THE TELEPHONE RANG this morning. I answered it and was addressed by a lady with an accent that sounded like the way Iranians often speak English. She told me that she was calling from the British Telecom (‘BT’) technical department to inform me that there was some kind of malicious interference on our broadband connection, and that a BT technician was working on our line in the street. She said that we should have received an email from BT, and could I kindly spend a few minutes with her on my computer. Quite suspicious, I simply thanked her for calling, and hung up.
Then, I checked to see whether there was an email from BT. There was. It had been sent from “ firstname.lastname@example.org” and looked pretty authentic. It even included advice about protection against scams. The email contained a PIN number, “Your PIN is ****”. I was still suspicious and used the 1471 facility to check the number of the person, who had called on our BT landline. It was a number beginning with 07, a mobile telephone number. I felt sure that BT would never call using an 07 number.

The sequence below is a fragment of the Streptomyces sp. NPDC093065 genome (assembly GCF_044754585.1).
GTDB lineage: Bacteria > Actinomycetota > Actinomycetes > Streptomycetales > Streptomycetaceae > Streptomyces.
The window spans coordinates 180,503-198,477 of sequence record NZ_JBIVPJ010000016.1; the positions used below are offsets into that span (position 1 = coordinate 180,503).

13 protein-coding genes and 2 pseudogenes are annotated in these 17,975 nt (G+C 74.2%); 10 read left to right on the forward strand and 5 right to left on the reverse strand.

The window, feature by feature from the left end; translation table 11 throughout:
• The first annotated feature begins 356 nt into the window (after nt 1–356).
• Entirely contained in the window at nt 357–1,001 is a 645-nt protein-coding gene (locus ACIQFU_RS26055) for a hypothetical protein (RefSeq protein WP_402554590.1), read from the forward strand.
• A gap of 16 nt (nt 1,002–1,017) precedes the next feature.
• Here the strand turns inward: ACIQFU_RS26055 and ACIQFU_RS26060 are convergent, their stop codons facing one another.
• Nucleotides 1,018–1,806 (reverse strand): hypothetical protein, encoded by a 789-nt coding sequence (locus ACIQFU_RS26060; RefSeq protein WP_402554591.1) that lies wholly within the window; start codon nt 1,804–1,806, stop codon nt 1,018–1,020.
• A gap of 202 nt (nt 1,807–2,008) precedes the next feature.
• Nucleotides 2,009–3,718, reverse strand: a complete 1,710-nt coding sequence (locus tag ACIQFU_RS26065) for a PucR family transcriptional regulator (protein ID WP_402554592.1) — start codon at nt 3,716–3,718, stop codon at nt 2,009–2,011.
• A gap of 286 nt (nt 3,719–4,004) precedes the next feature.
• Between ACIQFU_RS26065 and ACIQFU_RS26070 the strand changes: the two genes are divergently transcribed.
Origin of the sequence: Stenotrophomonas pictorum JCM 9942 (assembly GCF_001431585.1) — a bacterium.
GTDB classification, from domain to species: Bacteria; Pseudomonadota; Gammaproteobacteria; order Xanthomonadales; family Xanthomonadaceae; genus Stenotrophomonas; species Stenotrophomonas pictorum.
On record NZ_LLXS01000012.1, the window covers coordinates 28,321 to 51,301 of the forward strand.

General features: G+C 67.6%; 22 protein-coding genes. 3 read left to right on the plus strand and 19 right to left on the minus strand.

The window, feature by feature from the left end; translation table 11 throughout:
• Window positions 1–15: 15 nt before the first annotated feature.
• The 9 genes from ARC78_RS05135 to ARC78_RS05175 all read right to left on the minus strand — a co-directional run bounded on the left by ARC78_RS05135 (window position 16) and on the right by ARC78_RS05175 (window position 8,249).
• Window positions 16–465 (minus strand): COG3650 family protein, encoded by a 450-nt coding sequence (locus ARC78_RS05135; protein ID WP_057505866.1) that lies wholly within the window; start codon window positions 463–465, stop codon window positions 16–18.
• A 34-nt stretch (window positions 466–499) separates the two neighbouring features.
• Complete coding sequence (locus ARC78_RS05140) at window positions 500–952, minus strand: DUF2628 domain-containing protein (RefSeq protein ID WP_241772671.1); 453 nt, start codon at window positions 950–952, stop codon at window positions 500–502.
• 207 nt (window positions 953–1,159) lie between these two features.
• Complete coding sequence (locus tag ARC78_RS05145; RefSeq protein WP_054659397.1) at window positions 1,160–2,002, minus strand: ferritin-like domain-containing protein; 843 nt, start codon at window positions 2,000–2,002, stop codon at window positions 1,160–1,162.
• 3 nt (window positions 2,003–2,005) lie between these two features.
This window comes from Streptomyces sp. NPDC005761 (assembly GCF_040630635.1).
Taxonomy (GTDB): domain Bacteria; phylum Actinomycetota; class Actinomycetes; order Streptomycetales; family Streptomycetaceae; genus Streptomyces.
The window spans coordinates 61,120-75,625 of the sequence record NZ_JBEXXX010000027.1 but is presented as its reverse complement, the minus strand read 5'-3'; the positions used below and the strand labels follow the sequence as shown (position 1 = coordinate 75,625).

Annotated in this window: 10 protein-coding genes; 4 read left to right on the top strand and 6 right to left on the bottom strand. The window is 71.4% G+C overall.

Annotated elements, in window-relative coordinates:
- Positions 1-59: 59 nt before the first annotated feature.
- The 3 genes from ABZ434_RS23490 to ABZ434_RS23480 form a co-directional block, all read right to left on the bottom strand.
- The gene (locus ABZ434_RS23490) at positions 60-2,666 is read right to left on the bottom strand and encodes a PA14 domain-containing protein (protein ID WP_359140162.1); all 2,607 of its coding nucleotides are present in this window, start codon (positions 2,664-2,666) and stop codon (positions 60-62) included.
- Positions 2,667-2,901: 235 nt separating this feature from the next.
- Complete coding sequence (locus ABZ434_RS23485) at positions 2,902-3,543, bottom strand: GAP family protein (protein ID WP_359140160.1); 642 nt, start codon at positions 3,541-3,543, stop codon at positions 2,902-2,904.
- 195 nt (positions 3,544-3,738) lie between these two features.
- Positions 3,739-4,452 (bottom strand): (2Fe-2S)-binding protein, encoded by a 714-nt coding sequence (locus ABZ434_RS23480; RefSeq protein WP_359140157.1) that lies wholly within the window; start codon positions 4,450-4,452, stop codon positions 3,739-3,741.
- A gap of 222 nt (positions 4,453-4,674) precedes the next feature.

I rang BT on 0800800150 and selected the option for suspected scamming and fraud. I explained what had happened, and an operator confirmed my suspicion that both the call and the email were dodgy. However, the email address from which the message had been sent is an official BT email address. She was relieved to hear that I had not turned on the computer and been guided by the mystery caller because she told me that what I had experienced was an attempt to gain access to the data stored in my computer.
The approach used by the lady who called and whomever she was working with was quite ingenious, and might easily have misled anyone less suspicious (or paranoid) than me.
When I was a child, before the days of internet and mobile telephones, it paid to be streetwise, to keep an eye out for people or situations that might lead to harmful consequences. It still pays to keep a wary eye, but now it is not only on the street that one needs to do so.